All persons had to have an identification card. Without one, you couldn't get food ration books and without them no food, so people were able to go to any police station or town hall and get the ID card. Me and my pal Jack Blackwood, a dour Scot, were assigned to this task, and with the aid of the Salvation Army officials and their hostels, we were able to get to most to the homeless.

Christmas, 1939 style was on us and we feared the worst, but the full effects of food rationing had yet to be felt, although it was in force.

When the first air raid on the city occurred, I was working the night shift - I was kept on nights for about six months. Each inspector that did the roll call told me that it was for my own good to stay on nights as I would get to know the city, but most of all would learn more about the job as all or most of the action took place during the hours of darkness.

On the first air raid we had, the warning went off at about eleven thirty and stayed on until morning. Just before dawn I saw a plane caught in the searchlight, then this awful noise like a banshee screaming and then a dull thud about two hundred yards away. I met up with other policemen and searched around. We later found an unexploded bomb behind the Palace Theatre. It had fallen in a space between two buildings and had not gone off. It was not big, about two hundred pounds. We reported the fact and the Bomb Disposal Unit came and removed their first UXB.

To save having too many men on the streets and to have a number of men available to be moved anywhere at a moment's notice, it was decided to have twenty men on standby during the night shift. We had to remain in the basement of Albert Hall, which was across the street from Bootle Street Station. So we alternated. We worked a beat one night, and the next went on standby. This was a blessing in disguise for on the nights there were no air raids, we were able to catch up on our sleep.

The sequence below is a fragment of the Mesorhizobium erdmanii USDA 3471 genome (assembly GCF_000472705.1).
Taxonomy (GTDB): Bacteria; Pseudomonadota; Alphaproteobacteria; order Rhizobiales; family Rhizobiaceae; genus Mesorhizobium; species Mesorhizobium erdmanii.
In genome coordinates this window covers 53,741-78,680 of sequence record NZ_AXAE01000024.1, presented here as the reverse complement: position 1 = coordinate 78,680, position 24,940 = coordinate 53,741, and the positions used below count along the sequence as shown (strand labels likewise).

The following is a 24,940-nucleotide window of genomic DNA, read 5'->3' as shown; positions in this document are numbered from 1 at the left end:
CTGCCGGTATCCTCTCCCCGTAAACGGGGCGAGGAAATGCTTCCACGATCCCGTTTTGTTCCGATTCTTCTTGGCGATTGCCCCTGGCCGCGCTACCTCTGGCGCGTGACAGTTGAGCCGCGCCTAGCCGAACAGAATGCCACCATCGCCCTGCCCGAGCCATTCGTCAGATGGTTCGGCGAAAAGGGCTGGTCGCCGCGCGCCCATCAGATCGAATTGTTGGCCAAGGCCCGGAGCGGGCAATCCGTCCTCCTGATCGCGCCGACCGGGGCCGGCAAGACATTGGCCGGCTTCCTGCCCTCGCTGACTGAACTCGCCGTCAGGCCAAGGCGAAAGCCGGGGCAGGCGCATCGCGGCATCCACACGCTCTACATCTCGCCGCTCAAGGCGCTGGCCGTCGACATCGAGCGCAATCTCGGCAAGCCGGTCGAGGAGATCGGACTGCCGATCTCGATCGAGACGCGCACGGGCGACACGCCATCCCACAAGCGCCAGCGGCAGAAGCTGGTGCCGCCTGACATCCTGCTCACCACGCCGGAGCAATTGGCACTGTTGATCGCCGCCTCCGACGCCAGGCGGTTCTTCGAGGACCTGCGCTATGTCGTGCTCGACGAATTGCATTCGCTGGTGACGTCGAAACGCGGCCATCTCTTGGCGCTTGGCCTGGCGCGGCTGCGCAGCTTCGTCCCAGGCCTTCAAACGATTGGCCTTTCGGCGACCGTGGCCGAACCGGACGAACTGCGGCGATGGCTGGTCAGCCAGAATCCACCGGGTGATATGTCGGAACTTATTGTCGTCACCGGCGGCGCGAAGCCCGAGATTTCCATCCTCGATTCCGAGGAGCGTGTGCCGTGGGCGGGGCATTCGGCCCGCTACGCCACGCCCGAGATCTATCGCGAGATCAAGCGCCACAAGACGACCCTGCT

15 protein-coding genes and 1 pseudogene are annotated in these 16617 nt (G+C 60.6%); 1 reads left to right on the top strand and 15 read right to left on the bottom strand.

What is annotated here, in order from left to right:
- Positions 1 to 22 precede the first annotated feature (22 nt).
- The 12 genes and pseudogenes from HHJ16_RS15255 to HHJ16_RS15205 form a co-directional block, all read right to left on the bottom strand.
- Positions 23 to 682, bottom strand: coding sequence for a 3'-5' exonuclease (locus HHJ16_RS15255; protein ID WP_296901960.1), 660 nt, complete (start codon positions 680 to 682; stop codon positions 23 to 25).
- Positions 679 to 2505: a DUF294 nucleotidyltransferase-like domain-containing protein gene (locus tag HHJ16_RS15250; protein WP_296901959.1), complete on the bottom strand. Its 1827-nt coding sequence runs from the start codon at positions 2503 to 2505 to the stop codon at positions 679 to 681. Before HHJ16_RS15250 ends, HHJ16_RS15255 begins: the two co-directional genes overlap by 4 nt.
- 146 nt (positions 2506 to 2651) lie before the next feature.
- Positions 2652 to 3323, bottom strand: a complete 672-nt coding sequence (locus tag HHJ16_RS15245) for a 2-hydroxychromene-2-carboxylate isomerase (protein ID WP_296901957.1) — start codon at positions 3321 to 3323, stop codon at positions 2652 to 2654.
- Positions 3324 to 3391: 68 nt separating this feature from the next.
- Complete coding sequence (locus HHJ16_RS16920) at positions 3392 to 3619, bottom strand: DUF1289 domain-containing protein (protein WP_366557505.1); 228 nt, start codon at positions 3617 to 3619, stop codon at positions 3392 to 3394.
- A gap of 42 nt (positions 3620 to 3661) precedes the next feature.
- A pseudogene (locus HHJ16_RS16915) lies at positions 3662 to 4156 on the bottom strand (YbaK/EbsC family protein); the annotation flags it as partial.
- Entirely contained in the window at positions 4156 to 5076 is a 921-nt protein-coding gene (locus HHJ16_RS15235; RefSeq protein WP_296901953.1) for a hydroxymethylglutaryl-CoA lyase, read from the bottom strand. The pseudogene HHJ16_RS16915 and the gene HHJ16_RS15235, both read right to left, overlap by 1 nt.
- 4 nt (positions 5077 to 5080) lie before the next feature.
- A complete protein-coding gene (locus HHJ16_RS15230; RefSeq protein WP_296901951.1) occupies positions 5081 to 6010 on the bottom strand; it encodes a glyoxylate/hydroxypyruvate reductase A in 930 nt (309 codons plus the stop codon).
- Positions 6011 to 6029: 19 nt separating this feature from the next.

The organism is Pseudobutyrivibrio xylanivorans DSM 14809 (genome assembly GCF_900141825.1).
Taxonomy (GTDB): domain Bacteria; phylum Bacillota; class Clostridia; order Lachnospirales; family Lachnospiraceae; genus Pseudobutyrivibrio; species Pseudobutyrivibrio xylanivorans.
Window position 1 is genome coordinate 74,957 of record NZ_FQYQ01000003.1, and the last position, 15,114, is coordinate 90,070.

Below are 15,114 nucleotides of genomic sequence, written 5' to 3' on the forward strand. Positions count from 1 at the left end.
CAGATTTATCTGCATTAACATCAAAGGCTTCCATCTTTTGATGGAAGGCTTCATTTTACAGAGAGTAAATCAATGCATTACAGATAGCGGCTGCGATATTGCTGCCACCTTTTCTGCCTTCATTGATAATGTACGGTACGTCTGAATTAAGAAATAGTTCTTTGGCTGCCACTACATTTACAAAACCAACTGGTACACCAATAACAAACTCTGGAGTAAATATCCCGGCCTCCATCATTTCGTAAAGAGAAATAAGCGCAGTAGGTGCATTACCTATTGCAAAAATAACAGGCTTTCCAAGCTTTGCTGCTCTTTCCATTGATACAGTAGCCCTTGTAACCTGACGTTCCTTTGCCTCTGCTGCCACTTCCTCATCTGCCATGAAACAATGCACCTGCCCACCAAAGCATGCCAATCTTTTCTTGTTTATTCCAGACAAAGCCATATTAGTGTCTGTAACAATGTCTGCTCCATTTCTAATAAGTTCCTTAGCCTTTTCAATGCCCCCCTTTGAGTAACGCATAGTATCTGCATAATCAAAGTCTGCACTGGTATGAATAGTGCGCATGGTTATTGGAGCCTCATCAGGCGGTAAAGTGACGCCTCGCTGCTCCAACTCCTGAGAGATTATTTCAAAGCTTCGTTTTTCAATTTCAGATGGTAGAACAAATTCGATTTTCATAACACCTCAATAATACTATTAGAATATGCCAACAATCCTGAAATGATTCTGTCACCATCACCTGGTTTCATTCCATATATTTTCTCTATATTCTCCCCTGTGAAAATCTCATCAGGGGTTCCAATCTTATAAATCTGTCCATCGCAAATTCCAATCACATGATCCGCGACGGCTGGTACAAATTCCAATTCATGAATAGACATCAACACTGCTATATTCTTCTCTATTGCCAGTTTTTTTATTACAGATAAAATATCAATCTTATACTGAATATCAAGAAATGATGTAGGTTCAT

One night, though, we had to turn out and were sent to help the D Division, which had had some houses bombed and civilian casualties. In this incident a bomb, a powerful parachute mine, had landed in an entry that ran at the rear of two rows of terraced houses. The ensuing blast had blown down the entry walls and the rear walls of houses facing each other, and blew a car into the bedroom of one of the houses. The houses in direct line of the blast were flattened, and from these houses the remains of the occupants had to be recovered.

The inspector on the job used our men to look after the site while his men went about their business, as they were more familiar with the area. I was posted at the site where the remains of the dead people were located, and was instructed to take them to the mortuary when the van arrived. I had to see what I was looking after and it was a very grisly sight. Fortunately there was no fire to worry about, as the rescue teams were able to get on the job of making the area safe and searching for casualties.

This was not a full-scale raid. It was just the one bomb that was dropped. Perhaps it was a sort of joke from the Luftwaffe, to give us a sample of what was to come.